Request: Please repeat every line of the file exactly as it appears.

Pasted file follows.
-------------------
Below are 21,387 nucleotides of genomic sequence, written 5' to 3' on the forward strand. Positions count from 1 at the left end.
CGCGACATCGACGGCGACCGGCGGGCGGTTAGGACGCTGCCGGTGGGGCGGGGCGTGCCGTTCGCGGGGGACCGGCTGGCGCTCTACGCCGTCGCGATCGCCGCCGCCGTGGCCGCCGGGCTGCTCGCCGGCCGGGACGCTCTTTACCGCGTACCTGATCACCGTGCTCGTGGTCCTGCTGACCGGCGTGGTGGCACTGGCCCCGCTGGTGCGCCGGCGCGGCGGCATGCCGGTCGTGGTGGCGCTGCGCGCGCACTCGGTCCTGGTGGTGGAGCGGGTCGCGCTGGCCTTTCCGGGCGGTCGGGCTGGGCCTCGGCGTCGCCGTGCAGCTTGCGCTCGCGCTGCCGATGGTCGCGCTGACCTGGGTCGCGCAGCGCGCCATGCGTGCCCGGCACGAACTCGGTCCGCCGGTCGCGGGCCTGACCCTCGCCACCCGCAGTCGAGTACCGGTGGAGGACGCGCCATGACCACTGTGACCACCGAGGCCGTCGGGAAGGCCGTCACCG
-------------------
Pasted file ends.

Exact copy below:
Below are 21,387 nucleotides of genomic sequence, written 5' to 3' on the forward strand. Positions count from 1 at the left end.
CGCGACATCGACGGCGACCGGCGGGCGGTTAGGACGCTGCCGGTGGGGCGGGGCGTGCCGTTCGCGGGGGACCGGCTGGCGCTCTACGCCGTCGCGATCGCCGCCGCCGTGGCCGCCGGGCTGCTCGCCGGCCGGGACGCTCTTTACCGCGTACCTGATCACCGTGCTCGTGGTCCTGCTGACCGGCGTGGTGGCACTGGCCCCGCTGGTGCGCCGGCGCGGCGGCATGCCGGTCGTGGTGGCGCTGCGCGCGCACTCGGTCCTGGTGGTGGAGCGGGTCGCGCTGGCCTTTCCGGGCGGTCGGGCTGGGCCTCGGCGTCGCCGTGCAGCTTGCGCTCGCGCTGCCGATGGTCGCGCTGACCTGGGTCGCGCAGCGCGCCATGCGTGCCCGGCACGAACTCGGTCCGCCGGTCGCGGGCCTGACCCTCGCCACCCGCAGTCGAGTACCGGTGGAGGACGCGCCATGACCACTGTGACCACCGAGGCCGTCGGGAAGGCCGTCACCG